I think BBBY’s share price could move lower, even though Ned Davis Research, Morningstar, Argus Research and Standpoint Research have “buy” recommendations on the stock. Take a glimpse at the 2016 selling transactions of BBBY’s officers and directors. They’ve sold over 1.3 million shares this year.
     Because your grandson will need that tuition money a year from now, I urge you to sell BBBY and lock in your still-significant gain. As you know, that gain could have been more significant at $69. And though unanticipated events or changing circumstances could cause BBBY’s price to rise, the old proverb that “a bird in the hand is worth two in the bush” is compelling advice.
     Please address your financial questions to Malcolm Berko, P.O. Box 8303, Largo, FL 33775, or email him at mjberko@yahoo.com. To find out more about Malcolm Berko and read features by other Creators Syndicate writers and cartoonists, visit the Creators Syndicate website at www.creators.com.

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Drew Limsky

Drew Limsky



Drew Limsky joined Lifestyle Media Group in August 2020 as Editor-in-Chief of South Florida Business & Wealth. His first issue of SFBW, October 2020, heralded a reimagined structure, with new content categories and a slew of fresh visual themes. “As sort of a cross between Forbes and Robb Report, with a dash of GQ and Vogue,” Limsky says, “SFBW reflects South Florida’s increasingly sophisticated and dynamic business and cultural landscape.”

Limsky, an avid traveler, swimmer and film buff who holds a law degree and Ph.D. from New York University, likes to say, “I’m a doctor, but I can’t operate—except on your brand.” He wrote his dissertation on the nonfiction work of Joan Didion. Prior to that, Limsky received his B.A. in English, summa cum laude, from Emory University and earned his M.A. in literature at American University in connection with a Masters Scholar Award fellowship.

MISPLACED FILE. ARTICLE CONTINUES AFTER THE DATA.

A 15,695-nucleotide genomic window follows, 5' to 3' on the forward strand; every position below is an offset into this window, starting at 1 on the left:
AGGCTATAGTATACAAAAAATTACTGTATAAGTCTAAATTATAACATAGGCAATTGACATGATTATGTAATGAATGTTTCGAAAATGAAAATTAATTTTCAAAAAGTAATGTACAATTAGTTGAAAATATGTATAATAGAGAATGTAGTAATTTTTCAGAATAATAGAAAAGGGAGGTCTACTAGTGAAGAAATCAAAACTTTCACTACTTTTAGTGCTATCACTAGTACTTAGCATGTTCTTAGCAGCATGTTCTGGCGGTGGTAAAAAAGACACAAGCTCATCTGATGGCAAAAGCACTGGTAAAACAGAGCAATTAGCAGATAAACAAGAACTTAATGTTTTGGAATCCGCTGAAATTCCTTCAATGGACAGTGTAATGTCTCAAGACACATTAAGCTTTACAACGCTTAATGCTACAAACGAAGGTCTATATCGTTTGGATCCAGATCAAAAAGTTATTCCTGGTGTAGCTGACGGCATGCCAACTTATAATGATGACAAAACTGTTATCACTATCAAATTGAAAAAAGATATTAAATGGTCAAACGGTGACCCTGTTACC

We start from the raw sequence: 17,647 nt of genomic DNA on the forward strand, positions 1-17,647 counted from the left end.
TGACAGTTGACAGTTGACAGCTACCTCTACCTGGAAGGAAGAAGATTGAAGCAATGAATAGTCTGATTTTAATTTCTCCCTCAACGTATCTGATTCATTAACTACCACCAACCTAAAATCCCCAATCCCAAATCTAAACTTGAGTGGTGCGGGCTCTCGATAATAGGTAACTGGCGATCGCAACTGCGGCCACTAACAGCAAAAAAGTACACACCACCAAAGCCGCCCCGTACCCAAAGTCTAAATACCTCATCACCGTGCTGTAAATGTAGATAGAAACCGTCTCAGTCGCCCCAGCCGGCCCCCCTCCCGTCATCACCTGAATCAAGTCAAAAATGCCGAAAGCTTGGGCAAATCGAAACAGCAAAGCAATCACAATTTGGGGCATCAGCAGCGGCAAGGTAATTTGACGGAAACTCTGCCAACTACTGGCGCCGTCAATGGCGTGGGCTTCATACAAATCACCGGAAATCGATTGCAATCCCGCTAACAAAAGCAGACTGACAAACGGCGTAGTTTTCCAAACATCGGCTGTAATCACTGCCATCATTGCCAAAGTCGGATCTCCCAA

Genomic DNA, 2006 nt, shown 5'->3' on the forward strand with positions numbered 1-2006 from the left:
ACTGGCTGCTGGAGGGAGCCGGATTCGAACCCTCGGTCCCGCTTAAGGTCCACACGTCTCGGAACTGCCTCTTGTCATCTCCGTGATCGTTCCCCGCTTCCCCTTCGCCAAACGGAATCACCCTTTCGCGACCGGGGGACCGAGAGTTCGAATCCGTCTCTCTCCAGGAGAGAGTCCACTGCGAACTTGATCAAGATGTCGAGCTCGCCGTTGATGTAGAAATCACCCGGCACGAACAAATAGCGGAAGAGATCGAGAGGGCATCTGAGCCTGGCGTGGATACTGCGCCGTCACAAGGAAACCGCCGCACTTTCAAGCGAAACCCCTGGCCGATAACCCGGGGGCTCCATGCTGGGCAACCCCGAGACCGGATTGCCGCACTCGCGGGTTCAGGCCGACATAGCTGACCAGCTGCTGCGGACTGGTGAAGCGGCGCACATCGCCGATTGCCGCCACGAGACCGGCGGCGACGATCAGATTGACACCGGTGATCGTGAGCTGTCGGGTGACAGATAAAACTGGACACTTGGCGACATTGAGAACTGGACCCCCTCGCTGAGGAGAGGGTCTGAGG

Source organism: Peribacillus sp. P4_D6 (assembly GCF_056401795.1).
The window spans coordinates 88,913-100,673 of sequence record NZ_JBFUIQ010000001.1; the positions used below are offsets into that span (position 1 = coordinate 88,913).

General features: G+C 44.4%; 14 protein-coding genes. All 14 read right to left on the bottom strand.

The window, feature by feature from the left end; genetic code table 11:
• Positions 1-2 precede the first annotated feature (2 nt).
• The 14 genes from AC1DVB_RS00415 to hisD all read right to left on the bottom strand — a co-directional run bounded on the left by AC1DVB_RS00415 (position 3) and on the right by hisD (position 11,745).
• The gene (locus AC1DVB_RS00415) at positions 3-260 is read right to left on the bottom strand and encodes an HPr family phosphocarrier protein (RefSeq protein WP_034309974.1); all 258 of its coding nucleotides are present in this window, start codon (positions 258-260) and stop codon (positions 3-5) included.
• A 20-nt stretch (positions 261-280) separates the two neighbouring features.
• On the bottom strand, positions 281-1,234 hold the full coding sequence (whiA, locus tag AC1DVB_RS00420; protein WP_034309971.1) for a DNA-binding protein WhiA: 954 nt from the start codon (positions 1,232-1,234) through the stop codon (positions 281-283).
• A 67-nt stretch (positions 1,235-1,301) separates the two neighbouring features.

Limsky came to SFBW at the apex of a storied career in journalism and publishing that includes six previous lead editorial roles, including for some of the world’s best-known brands. He served as global editor-in-chief of Lexus magazine, founding editor-in-chief of custom lifestyle magazines for Cadillac and Holland America Line, and was the founding editor-in-chief of Modern Luxury Interiors South Florida. He also was the executive editor for B2B magazines for Acura and Honda Financial Services, and he served as travel editor for Conde Nast. Magazines under Limsky’s editorship have garnered more than 75 industry awards.

He has also written for many of the country’s top newspapers and magazines, including The New York Times, Washington Post, Los Angeles Times, Miami Herald, Boston Globe, USA Today, Worth, Robb Report, Afar, Time Out New York, National Geographic Traveler, Men’s Journal, Ritz-Carlton, Elite Traveler, Florida Design, Metropolis and Architectural Digest Mexico. His other clients have included Four Seasons, Acqualina Resort & Residences, Yahoo!, American Airlines, Wynn, Douglas Elliman and Corcoran. As an adjunct assistant professor, Limsky has taught journalism, film and creative writing at the City University of New York, Pace University, American University and other colleges.